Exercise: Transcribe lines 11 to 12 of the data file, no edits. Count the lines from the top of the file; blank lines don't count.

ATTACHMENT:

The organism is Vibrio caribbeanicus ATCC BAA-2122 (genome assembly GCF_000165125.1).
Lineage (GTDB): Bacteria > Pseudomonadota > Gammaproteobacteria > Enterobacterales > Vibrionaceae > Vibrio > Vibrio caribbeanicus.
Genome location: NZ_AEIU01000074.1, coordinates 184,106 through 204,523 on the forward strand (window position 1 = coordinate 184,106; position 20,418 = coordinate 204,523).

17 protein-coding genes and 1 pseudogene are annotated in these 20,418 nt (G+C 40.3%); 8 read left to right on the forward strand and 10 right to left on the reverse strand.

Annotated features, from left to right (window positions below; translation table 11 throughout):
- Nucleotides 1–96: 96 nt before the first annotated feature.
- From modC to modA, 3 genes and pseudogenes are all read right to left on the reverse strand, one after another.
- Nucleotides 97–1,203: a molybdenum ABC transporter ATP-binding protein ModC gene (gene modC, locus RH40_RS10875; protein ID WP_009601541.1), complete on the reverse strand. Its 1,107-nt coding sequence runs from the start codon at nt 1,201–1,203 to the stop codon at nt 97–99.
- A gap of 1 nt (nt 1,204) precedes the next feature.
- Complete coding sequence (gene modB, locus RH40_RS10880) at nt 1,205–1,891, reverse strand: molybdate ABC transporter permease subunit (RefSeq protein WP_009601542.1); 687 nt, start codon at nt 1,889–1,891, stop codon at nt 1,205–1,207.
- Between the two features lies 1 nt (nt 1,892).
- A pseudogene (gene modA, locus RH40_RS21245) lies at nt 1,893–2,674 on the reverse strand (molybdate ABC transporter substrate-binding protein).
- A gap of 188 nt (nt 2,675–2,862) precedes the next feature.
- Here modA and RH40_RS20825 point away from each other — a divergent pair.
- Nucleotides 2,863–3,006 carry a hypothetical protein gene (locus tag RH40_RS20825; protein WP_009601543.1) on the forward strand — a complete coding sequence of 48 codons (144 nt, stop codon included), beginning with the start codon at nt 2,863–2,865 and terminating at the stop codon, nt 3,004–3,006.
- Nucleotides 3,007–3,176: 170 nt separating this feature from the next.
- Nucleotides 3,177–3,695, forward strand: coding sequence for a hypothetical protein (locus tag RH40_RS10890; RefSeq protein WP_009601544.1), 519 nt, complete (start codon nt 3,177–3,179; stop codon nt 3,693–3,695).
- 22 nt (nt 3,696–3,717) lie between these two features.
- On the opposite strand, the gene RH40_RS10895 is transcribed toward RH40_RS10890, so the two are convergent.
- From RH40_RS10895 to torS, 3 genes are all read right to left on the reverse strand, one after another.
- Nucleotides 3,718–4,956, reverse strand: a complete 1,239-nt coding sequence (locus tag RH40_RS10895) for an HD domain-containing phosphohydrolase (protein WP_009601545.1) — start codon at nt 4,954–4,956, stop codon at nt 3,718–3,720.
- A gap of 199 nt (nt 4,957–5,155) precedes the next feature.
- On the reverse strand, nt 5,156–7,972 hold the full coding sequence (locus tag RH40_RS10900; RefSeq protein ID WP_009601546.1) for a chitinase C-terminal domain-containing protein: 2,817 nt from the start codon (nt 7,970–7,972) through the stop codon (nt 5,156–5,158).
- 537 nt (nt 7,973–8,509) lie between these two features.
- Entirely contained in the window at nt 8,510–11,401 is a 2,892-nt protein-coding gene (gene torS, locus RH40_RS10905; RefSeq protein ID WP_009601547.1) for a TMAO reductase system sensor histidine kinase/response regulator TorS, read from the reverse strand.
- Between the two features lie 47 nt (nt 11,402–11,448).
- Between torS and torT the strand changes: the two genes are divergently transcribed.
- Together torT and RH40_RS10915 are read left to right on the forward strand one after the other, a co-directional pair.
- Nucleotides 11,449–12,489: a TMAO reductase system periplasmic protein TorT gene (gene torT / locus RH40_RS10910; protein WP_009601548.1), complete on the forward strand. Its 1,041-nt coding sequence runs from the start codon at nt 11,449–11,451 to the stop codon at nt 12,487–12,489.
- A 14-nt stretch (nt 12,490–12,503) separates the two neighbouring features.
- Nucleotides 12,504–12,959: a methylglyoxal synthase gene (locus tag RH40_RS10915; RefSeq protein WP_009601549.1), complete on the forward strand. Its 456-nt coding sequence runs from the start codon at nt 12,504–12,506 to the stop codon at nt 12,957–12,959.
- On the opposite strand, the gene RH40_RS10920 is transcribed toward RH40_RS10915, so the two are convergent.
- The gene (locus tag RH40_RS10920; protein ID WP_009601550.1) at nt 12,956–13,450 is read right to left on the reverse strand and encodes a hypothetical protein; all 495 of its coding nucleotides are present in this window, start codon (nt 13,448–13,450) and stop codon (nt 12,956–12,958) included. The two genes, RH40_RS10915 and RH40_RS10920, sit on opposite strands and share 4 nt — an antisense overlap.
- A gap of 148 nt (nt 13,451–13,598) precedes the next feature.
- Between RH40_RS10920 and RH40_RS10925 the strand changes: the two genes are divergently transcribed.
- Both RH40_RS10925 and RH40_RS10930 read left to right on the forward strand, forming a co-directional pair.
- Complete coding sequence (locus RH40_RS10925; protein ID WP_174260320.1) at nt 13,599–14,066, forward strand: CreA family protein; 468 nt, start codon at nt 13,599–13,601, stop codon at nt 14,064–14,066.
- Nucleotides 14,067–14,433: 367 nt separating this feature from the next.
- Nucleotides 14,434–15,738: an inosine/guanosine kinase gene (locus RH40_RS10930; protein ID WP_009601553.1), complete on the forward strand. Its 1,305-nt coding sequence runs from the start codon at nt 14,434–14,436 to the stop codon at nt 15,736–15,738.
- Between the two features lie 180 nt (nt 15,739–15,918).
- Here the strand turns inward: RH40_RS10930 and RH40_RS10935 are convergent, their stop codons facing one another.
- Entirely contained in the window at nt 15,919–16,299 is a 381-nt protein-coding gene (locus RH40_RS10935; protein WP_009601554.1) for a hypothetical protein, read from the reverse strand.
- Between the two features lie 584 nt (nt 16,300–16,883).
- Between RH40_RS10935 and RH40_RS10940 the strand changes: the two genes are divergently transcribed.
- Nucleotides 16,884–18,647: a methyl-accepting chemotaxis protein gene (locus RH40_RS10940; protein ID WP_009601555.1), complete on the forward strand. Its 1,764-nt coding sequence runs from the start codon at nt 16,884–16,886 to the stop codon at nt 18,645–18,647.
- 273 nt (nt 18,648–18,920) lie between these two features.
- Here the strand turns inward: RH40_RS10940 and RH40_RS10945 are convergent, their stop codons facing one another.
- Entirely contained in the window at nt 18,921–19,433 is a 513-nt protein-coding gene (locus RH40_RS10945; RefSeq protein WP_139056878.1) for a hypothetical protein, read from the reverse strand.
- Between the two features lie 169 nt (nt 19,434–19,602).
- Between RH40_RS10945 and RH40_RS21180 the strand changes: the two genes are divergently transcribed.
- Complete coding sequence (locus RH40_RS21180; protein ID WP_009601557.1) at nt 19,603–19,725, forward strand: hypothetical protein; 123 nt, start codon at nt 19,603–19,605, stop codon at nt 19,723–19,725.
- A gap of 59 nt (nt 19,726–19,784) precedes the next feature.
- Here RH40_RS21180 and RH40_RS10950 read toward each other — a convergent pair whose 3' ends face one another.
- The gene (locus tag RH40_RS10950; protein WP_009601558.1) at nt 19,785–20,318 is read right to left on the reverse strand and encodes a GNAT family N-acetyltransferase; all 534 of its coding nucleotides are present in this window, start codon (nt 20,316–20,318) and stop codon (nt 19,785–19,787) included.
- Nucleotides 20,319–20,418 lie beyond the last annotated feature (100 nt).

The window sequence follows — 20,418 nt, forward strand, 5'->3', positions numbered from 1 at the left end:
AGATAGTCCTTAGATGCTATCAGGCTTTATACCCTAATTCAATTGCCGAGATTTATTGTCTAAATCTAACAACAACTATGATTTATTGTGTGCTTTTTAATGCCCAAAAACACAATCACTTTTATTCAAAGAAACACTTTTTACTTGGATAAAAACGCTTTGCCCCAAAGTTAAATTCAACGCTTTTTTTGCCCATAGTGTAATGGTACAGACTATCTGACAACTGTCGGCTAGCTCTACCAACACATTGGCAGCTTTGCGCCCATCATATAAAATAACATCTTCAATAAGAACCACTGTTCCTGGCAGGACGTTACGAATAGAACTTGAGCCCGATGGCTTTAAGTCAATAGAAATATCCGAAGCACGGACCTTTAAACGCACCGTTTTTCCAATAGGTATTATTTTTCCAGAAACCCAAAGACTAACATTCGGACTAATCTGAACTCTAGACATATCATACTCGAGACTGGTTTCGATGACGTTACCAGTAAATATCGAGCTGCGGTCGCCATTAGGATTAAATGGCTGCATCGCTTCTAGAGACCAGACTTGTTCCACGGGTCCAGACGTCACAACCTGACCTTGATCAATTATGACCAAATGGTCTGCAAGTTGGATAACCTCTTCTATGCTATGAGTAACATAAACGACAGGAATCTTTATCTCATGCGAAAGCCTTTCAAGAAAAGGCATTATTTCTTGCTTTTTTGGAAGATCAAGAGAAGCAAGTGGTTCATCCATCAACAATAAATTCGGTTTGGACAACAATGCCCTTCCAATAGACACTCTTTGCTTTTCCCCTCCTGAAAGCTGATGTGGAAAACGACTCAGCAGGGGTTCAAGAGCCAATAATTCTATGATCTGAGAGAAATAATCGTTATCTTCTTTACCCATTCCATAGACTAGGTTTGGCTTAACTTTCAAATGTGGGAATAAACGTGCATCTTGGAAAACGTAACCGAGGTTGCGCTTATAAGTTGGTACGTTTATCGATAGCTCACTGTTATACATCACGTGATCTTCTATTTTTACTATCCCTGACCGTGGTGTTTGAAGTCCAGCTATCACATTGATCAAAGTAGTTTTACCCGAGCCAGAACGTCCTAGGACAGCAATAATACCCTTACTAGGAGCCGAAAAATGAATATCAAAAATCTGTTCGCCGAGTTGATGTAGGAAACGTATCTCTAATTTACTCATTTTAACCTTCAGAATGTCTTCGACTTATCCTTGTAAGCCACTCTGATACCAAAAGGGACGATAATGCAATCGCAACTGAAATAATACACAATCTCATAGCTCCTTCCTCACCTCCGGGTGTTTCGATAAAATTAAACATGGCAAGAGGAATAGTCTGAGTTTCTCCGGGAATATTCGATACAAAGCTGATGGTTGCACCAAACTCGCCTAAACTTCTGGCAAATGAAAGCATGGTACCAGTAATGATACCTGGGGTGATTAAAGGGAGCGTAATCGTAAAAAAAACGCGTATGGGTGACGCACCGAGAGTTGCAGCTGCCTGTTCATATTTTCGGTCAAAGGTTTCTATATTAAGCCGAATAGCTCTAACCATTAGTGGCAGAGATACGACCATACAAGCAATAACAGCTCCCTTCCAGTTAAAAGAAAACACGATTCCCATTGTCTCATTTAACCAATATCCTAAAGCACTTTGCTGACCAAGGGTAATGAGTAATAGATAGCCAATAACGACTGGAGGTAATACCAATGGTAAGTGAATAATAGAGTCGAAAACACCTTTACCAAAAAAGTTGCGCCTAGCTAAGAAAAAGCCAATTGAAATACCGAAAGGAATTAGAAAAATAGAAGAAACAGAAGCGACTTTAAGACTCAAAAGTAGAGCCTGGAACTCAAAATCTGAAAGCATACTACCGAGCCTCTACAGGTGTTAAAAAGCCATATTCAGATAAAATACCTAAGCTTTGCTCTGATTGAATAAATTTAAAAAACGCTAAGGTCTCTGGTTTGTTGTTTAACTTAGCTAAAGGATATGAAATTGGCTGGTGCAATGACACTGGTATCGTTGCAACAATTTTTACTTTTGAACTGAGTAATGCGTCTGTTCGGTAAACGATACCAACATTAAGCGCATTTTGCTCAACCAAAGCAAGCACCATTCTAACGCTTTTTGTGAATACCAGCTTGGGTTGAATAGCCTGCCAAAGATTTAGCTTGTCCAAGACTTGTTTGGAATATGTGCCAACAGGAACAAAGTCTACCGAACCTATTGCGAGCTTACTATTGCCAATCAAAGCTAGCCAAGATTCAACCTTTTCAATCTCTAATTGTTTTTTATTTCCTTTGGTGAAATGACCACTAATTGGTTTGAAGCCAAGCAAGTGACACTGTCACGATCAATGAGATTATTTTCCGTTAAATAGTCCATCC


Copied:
- Between the two features lies 1 nt (nt 1,892).
- A pseudogene (gene modA, locus RH40_RS21245) lies at nt 1,893–2,674 on the reverse strand (molybdate ABC transporter substrate-binding protein).